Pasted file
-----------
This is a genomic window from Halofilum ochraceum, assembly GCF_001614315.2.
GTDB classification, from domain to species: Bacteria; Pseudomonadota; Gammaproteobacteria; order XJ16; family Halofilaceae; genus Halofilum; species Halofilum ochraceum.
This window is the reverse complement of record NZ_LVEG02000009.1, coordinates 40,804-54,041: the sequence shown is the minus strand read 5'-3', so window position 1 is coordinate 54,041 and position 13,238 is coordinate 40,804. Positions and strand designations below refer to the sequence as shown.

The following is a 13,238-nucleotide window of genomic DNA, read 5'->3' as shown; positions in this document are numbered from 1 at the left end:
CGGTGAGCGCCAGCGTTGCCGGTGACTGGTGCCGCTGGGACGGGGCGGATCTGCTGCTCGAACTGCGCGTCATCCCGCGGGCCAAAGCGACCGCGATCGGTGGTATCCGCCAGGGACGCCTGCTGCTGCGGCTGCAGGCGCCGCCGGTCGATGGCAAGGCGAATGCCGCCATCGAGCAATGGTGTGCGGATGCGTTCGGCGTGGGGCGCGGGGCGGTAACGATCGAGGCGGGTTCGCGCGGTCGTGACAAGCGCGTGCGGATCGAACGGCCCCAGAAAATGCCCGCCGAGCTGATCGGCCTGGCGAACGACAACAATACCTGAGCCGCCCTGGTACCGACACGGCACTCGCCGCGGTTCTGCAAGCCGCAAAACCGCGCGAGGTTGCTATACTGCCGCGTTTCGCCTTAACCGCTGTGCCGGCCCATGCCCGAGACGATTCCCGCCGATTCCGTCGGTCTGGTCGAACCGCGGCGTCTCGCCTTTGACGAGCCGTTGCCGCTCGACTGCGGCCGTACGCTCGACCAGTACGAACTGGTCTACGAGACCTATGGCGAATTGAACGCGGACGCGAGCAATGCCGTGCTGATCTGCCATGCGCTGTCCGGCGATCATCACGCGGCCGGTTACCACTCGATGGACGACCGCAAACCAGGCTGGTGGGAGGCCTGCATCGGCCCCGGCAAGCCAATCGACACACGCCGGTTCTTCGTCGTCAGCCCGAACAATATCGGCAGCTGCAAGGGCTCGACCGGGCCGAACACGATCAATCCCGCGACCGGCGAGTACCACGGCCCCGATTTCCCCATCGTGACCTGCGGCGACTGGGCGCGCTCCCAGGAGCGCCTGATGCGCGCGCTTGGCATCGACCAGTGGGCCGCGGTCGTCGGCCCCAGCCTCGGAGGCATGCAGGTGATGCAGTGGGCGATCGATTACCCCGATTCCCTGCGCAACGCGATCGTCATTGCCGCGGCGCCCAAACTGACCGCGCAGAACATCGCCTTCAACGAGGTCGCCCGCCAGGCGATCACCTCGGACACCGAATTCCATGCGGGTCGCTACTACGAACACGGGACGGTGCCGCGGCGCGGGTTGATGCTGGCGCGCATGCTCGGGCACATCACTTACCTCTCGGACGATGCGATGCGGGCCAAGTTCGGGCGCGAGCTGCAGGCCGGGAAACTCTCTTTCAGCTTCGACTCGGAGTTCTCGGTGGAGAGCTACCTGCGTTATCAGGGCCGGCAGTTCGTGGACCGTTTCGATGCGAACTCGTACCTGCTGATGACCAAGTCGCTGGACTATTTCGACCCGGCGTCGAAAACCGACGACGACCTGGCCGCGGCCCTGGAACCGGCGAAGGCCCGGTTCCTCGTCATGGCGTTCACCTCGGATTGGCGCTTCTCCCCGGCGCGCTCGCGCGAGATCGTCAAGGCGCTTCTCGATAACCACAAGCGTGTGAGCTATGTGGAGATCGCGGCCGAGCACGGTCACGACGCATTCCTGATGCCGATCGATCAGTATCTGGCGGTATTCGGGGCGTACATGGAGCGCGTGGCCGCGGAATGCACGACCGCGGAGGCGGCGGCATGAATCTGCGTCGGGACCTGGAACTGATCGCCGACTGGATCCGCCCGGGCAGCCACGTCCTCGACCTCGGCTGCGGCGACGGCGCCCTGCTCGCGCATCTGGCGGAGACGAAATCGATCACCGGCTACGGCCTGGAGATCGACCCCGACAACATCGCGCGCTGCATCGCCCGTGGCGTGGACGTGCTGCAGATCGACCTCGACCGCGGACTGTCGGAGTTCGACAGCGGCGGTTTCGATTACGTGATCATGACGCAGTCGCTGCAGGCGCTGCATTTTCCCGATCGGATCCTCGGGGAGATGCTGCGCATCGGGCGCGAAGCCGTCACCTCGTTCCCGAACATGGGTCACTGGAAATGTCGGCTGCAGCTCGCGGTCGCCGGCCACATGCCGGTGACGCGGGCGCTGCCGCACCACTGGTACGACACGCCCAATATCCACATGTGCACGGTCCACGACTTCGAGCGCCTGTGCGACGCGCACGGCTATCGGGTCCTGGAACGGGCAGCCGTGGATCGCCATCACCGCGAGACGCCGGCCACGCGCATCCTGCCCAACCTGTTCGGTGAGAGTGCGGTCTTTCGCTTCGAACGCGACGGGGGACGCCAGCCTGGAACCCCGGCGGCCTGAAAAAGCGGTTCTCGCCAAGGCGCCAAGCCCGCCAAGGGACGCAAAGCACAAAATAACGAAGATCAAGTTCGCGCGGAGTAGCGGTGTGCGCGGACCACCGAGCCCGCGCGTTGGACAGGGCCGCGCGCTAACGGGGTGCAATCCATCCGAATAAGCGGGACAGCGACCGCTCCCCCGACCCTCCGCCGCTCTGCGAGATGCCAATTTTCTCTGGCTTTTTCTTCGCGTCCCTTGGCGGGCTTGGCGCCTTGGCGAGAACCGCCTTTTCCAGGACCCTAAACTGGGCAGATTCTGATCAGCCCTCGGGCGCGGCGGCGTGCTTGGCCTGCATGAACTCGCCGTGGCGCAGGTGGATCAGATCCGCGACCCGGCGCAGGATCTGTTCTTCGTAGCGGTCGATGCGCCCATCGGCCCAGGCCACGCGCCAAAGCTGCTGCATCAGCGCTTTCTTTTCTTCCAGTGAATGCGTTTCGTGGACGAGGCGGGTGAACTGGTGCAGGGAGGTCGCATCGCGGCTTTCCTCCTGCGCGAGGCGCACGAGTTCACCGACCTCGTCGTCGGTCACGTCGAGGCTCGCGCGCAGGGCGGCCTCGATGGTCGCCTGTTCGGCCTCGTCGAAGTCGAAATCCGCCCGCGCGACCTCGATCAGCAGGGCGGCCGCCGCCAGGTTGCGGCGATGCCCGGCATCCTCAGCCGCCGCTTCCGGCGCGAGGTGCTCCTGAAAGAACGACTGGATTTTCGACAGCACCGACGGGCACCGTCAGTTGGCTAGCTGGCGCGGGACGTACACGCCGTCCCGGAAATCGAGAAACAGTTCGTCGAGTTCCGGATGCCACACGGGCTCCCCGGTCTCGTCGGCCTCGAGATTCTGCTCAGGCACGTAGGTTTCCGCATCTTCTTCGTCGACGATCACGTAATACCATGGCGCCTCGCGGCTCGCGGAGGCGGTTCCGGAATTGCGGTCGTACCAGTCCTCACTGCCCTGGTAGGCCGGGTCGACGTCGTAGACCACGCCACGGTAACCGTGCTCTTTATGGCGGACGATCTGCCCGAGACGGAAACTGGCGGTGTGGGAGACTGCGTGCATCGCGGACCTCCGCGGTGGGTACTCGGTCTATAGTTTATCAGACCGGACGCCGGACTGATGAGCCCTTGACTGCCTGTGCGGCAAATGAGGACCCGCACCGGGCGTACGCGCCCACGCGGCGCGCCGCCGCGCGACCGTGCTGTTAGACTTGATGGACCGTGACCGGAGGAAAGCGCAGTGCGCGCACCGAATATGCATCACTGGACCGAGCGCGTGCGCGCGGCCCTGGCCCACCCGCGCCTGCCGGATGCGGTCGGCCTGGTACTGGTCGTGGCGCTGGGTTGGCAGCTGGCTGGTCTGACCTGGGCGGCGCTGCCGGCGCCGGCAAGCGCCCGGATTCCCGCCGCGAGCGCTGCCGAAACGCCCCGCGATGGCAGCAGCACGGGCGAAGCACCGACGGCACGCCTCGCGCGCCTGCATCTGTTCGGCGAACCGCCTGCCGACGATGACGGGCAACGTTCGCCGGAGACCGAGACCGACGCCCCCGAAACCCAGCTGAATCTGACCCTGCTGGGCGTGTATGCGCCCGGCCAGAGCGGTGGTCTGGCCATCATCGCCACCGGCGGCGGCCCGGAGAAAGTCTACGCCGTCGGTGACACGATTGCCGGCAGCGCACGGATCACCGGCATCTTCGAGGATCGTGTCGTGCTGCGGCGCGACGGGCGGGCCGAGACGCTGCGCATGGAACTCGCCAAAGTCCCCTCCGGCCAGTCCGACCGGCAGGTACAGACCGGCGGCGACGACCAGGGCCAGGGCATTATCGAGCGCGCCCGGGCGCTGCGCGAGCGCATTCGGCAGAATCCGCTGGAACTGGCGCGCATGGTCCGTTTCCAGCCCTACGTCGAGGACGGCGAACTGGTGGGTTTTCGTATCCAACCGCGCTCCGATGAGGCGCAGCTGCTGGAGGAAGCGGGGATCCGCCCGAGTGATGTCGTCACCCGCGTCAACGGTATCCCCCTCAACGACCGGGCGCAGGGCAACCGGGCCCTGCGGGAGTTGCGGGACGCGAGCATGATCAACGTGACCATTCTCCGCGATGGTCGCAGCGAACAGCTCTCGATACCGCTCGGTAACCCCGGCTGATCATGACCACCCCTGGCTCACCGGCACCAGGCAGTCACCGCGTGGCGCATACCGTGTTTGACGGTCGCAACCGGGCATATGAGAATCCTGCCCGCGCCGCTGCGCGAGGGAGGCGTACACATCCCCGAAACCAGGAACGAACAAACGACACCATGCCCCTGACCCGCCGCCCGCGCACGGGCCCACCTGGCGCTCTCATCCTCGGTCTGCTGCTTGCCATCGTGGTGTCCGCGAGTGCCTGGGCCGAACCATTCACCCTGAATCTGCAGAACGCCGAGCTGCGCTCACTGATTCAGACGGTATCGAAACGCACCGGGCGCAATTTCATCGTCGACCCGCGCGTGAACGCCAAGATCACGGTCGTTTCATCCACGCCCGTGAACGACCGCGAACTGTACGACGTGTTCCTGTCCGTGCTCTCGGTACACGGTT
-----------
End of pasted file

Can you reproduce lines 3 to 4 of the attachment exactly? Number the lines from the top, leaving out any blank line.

This window is the reverse complement of record NZ_LVEG02000009.1, coordinates 40,804-54,041: the sequence shown is the minus strand read 5'-3', so window position 1 is coordinate 54,041 and position 13,238 is coordinate 40,804. Positions and strand designations below refer to the sequence as shown.

The following is a 13,238-nucleotide window of genomic DNA, read 5'->3' as shown; positions in this document are numbered from 1 at the left end: